Repairing or Replacing Your Vehicle After an Accident in Texas
Let’s face it: an auto accident is a huge hassle. Along with your injuries, you will be forced to either repair or replace your vehicle, potentially be without your vehicle while it is being repaired, and be forced to deal with the insurance company to finance all of this.
But all is not lost. There are a number of protections you, as the owner of the damaged vehicle, are entitled to in the car accident claims process. You may be able to recover damages from the person responsible for the accident or receive payments from your insurance company to cover the costs of repair or replacement.
El Paso car accident attorney Clark Harmonson has helped clients from all over the Southwest use the protections the law allows to get they need to get their life back on track. Let’s take a look at some of these protections for the owner of the vehicle. In Texas, if another person causes the auto accident, there are a couple of different ways for you to recover the property damage loss:
- You can recover the difference in the fair market value of the car before and after the accident.
- You can recover the reasonable cost of repairing the vehicle, if it is economically feasible to do so.
- You can choose to pay for the repairs through your own insurance company, if you have full coverage.
- Or, if the driver responsible for the accident doesn’t have insurance, you can pay for the repairs through your insurance company if you have uninsured motorist property damage protection.
Most people in this situation choose to have their vehicle repaired by the wrongdoer’s insurance company. If you choose this option, there are a few things to keep in mind.
- First, you have the right to choose any shop for the repairs of that vehicle. The insurance company is not allowed to dictate to you where you take your vehicle to be repaired.
- Second, you have the right to choose the type of parts to be used in the repair. (However, the insurance company only has to pay a reasonable amount for the repairs and the vehicle parts.)
On some occasions, it is best for the vehicle owner to use their own insurance to make vehicle repairs when they have purchased full coverage. At the Harmonson Law Firm, we counsel people to use this option when the negligent party’s insurance is being unresponsive or the investigation of the accident is causing unreasonable delays and hardship on our client.
If you choose to go through your own insurance, you will have to pay a deductible for the repairs. Then your insurance company will be responsible for getting reimbursed for the repairs from the negligent driver’s insurance company, and for getting your deductible back to you. The technical term for this process is called subrogation.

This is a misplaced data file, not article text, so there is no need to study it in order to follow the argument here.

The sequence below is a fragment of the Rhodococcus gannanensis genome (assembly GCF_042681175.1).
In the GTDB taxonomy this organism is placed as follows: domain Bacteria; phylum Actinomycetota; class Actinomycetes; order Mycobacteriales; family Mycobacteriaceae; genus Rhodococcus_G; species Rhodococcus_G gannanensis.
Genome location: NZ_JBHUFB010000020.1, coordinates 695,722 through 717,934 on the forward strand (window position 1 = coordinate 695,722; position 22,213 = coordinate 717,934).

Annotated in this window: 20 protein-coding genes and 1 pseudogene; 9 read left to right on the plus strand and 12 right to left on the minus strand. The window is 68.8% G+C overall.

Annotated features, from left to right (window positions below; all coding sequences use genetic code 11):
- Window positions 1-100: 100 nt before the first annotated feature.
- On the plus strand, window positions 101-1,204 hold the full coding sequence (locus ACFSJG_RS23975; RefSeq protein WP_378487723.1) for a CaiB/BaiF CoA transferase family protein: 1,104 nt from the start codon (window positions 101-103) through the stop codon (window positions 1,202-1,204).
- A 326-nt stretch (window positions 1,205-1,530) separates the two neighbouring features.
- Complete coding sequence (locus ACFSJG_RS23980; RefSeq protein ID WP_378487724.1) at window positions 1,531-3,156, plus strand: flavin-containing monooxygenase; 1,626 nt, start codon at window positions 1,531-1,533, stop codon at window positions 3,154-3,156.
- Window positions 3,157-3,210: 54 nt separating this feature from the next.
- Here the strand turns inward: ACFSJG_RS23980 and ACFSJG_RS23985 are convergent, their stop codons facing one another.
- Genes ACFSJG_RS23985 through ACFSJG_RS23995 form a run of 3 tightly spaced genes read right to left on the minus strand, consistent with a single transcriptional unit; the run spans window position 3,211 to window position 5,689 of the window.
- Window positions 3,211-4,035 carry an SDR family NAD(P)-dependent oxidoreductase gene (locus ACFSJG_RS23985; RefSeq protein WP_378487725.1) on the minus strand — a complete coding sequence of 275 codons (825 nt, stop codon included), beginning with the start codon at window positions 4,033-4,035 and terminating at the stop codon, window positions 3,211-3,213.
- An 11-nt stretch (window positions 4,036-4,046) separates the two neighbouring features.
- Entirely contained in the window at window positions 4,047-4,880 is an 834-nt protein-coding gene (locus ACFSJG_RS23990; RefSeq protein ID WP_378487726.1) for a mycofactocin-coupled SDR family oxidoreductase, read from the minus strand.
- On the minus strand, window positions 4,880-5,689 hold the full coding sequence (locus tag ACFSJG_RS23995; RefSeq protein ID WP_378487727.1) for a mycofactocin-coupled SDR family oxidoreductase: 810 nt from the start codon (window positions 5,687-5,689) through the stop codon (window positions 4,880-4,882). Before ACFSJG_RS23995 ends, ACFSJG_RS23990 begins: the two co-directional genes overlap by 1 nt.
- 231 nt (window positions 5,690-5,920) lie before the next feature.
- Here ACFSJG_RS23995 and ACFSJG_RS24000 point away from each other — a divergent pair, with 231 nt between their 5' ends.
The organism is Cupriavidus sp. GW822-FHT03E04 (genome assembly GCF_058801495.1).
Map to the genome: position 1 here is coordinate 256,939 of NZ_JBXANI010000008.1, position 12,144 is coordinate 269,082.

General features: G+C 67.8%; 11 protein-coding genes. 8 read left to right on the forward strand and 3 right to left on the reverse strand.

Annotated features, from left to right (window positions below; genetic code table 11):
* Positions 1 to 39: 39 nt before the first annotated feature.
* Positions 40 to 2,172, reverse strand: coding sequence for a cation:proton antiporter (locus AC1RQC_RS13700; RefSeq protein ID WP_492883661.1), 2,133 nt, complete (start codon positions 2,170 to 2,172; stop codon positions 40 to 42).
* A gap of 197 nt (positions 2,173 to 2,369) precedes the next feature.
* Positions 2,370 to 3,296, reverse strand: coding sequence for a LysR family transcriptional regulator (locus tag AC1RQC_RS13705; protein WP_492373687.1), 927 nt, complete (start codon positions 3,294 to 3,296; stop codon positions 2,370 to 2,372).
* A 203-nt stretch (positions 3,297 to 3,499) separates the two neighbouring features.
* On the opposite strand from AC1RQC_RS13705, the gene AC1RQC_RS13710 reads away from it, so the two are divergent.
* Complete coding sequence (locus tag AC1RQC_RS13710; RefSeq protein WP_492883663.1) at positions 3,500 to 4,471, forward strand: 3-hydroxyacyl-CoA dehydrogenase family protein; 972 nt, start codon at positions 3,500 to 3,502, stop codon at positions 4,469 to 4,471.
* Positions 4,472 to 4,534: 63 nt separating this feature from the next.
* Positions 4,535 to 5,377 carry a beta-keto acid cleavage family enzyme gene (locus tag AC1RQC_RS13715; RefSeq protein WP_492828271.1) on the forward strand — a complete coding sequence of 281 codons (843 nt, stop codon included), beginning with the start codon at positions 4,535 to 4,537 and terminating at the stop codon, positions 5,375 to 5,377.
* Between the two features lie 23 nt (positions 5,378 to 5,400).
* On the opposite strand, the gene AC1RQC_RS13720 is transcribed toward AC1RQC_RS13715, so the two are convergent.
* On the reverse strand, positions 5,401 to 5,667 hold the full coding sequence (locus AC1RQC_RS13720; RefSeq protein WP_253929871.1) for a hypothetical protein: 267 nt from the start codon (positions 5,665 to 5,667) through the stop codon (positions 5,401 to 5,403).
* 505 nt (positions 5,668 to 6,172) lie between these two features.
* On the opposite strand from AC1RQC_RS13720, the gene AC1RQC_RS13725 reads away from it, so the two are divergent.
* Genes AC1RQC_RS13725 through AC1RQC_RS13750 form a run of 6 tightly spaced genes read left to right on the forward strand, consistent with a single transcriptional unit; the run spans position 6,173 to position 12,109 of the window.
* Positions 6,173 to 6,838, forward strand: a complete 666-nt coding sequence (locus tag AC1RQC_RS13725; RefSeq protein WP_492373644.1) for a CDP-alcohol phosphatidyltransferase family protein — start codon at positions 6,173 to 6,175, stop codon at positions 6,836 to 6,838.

If the driver who caused the accident does not have any insurance, your insurance company should pay for the repairs if you have uninsured motorist property damage protection. In Texas, there is a mandatory $250 deductible to pay for repairs through this method. Texas law allows the owner of a repairable vehicle damages for loss of use of the vehicle while it is being repaired. What this usually means is that the cost of renting another car while yours is in the shop will be covered.
You are allowed to recover the reasonable rental value of a similar vehicle for a time reasonably required to make repairs to the vehicle. If the vehicle is a total loss, Texas law allows for a vehicle rental until a reasonable time has passed, to allow the insurance company to make a settlement offer for the value of the vehicle.
You also don’t have to actually rent a replacement vehicle to make a claim for loss of use. The cost of losing the use of your vehicle could be bus fare, Uber or Lyft fare. If it is not economically feasible to repair your vehicle, or if your vehicle cannot be safely repaired, then the insurance company will declare your vehicle a “total loss.”
For instance, a vehicle is often declared a total loss when there is frame damage to the vehicle or if it will cost more to repair your vehicle than the vehicle is worth.
If your vehicle is declared a total loss, then the insurance company must pay you the fair market value of the vehicle before the accident.
Most people choose to let the insurance company keep their vehicle, but you can choose to keep the totaled vehicle, if you prefer. If you choose this option, the insurance company will pay you the fair market value of the vehicle, minus the money that the insurance company could have made if the vehicle was sold for scrap. If all of the options above seemed overwhelming to you, don’t panic. The confusing world of the car accident claims process can be a lot easier when you have an experienced car accident attorney at your side. Contact Clark Harmonson Law Firm for a consultation, so we can make sure you are getting the full amount you are owed. At Harmonson Law Firm, we don’t charge our personal injury clients any fee for helping negotiate their property damage claim.